After my daughter's birthday party, I was trying to follow the tradition of handing thank you cards to the kids who came and gave her presents. Unfortunately, I discovered the school policy is that this is not allowed. (Actually, it's not so much the school as apparently the district. I got an administrator to readily admit that it was silly.) Anyway, the first time I sent my daughter to school with the cards, I received this note back from her teacher:
I debated if I should post this, because I really did like her teacher. But the use of "thier" just killed me. She used the wrong version of the homonym and then she spelled it wrong on top of that. This is a woman who is teaching my child to read and spell. Actually, I think that this was one of their spelling words.
If she had typed it, I wouldn't have made a big deal because anyone can make a typo. Or if she just used the wrong version of their, I could have lived with that because anyone can make that mistake if they are busy. But the misspelling on top of it was what put it over the edge.
I spotted that mistake right away and it grated on me, too. On one hand I want to defend the error, because I know there have been times when I was in a rush and very tired and made a silly mistake like using "too" instead of "to," and there have been times when I couldn't remember the spelling of a word when writing by hand and had to Google it just to make sure I had it right. Autocorrect has allowed us to become lazy.ReplyDelete
But as you say, this isn't a complicated word, and she used the wrong grammatical form on top of it.
Seriously, it looks like a child composed and wrote it. I weep for the future of education.ReplyDelete
A recent teacher test in my country resulted in 63% of teachers making grammar and orthographic mistakes. Sixty-three percent. I just... there are no words.ReplyDelete
My job is editing stories that are posted on websites of "true tales." One is dedicated just to school-related stories. There are days I want to cry at the number of stories that come in which start with, "I am a teacher" and contain such horrific grammar you have to wonder how they graduated high school, let alone college.ReplyDelete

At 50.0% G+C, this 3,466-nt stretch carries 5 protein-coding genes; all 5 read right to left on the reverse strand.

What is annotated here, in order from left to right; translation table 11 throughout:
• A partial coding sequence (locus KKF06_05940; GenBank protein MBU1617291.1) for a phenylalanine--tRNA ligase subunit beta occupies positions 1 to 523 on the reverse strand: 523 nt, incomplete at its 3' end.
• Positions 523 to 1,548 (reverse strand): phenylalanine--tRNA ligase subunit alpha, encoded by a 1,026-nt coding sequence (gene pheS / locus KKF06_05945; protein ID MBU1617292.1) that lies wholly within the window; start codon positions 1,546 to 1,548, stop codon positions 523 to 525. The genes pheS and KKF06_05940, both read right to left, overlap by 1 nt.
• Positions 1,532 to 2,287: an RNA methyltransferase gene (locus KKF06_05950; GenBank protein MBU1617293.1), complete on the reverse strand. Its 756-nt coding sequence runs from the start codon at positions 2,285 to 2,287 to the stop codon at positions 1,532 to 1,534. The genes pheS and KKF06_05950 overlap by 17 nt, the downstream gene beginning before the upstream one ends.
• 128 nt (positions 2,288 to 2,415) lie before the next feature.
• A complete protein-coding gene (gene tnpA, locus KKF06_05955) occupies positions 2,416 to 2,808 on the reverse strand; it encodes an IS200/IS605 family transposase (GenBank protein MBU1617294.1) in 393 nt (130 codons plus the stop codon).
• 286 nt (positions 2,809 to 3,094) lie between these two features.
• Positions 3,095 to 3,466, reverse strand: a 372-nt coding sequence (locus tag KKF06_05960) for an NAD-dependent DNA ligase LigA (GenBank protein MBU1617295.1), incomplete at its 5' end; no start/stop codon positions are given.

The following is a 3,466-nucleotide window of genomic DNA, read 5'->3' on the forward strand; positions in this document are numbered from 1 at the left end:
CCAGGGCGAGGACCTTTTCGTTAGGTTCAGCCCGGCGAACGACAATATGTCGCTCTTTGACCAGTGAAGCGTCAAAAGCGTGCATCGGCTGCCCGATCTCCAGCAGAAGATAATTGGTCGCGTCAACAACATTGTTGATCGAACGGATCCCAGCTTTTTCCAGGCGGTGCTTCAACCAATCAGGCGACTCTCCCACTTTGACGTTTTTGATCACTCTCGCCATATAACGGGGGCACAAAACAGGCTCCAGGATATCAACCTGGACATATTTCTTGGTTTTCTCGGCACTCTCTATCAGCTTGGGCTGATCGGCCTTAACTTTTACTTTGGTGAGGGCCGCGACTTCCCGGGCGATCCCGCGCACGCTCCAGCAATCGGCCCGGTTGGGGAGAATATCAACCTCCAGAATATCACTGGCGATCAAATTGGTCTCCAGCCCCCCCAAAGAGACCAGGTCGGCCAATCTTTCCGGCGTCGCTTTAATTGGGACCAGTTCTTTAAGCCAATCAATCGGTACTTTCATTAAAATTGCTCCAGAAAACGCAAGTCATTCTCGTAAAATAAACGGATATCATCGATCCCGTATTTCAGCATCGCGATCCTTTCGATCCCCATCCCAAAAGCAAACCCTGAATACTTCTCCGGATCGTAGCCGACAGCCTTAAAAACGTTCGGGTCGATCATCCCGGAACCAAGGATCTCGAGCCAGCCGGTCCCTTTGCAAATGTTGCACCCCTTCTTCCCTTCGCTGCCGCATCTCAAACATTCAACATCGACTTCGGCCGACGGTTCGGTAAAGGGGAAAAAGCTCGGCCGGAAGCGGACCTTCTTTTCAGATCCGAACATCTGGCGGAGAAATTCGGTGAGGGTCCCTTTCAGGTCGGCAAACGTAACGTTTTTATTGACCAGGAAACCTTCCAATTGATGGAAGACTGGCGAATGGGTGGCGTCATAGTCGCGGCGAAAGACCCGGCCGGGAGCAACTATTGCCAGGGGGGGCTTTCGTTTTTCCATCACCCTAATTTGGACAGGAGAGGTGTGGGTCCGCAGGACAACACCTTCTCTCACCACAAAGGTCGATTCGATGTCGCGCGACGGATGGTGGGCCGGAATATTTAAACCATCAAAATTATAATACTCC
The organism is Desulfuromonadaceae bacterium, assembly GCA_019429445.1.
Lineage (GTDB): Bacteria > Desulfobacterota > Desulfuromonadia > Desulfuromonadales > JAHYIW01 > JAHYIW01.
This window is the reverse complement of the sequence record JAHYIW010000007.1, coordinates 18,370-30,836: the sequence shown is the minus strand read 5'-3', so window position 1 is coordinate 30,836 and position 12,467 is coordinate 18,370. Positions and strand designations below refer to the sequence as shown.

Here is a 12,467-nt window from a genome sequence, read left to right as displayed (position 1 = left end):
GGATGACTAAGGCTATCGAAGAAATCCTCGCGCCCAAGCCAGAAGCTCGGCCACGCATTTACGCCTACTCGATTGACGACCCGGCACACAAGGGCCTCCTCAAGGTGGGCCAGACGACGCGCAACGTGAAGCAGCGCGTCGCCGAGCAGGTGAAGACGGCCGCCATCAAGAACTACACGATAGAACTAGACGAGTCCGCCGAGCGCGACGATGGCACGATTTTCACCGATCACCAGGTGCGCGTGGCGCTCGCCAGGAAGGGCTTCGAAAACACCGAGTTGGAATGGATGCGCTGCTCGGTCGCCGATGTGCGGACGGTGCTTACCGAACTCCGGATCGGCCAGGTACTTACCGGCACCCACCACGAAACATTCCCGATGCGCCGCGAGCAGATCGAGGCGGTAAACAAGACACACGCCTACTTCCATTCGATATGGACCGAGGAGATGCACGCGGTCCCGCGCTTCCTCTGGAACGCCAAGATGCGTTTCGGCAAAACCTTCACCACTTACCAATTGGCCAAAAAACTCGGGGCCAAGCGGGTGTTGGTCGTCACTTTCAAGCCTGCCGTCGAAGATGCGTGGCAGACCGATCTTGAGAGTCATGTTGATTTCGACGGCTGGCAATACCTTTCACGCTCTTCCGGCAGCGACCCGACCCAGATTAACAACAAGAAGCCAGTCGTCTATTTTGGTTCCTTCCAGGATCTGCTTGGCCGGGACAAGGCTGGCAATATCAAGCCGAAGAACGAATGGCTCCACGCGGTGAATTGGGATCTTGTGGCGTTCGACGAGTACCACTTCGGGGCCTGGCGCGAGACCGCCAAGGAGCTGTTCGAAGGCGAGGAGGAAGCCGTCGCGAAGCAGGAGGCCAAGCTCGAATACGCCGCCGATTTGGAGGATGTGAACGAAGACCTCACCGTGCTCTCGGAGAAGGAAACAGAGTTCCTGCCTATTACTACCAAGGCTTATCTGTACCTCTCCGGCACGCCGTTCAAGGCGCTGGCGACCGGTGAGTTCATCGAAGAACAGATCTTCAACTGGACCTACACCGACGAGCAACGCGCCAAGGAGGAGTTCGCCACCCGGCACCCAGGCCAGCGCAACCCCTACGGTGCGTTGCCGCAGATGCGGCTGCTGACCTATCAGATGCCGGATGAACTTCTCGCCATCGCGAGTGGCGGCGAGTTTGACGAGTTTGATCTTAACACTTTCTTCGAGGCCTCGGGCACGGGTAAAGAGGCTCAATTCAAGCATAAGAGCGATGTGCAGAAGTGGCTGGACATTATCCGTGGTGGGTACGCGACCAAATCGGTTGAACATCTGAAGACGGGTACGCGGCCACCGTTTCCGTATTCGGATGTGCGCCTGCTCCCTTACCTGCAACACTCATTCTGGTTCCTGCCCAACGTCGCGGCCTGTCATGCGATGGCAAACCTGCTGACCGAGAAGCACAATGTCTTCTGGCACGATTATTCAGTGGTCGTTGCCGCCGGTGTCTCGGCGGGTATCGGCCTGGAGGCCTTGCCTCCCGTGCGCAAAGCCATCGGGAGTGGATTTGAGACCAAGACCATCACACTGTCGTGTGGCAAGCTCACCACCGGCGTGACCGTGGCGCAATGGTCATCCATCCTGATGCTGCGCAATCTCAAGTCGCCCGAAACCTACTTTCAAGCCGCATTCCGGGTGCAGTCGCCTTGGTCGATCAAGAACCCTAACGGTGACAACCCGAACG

2 words: private school.ReplyDelete
all of you commenters and blog host sound like pompous jerks.ReplyDelete
You should start your sentences with a capital letter.Delete
She probably wrote it while in a room with 20 5 and 6 year olds trying to get her attention. I'm a stickler for proper grammar but I've been in kindergarten classes enough to look past things like this. If it was a formal paper of some sort or if she taught a higher grade then I'd be just as harsh but a quick note on a Post It isn't something to judge someone by.ReplyDelete
Once I had a pottery party for my daughter - it was at a small school with a small class and I invited the entire class to the pottery shop. After the kid's pieces were fired and kilned and glazed and whatever else you do I picked them up and tried to send them to school with my daughter. Got a similar response - but verbal. I felt "schooled." And frustrated. I waited until the end of the year celebration and ran around in the audience passing all the kid's pottery out to their parents. Like I freaking had time to deliver them all to their residences or mail them. So crazy.ReplyDelete
Oh and typos bug the crap out of me too, even though I am guilty on occasion especially with darn autocorrect. When the offense comes with an idiotic rule it makes it all the more offensive, even if written with a million 6 year olds throwing water balloons at your head.ReplyDelete
Maybe I'm confused because I'm from a different country, but why are you sending thank you cards at all? I could understand your child sending the cards (although why can't they say thank you in person?), but why as a parent?ReplyDelete
A-ah, this is what I told Fizzy a few months ago and she/others ridiculed me. Average kid gets 70 toys a year according to statistics. I don't want to overload my house with these unneccesary toys, and request birthday guests NOT bring any presents. Some people ask for donation to charity instead of birthday gift, but I feel its pushy. Thank you cards are part of the whole birthday celebration, and kids have no interest in wiritng them. I received thank you cards from kids clearly dictated by their parent. "I will use your gift money wisely" and some thank you cards were re-written over by a parent, when kid failed to produce neat hand-writing (which still showed in the backgrounf). Many people save on a card by writing it on plain piece of paper. the paper then gets wriknled and stained with food by the time it makes it to my child's backpack. I find the whole hip about cards pathetic. Saying thank you is good enough for me, I have no interest in getting and having to read thank you cards.ReplyDelete
Hey, I completely agree. I think it's stupid and that's why I wrote a post about it. But if every other person does it and you don't, people think you're rude.Delete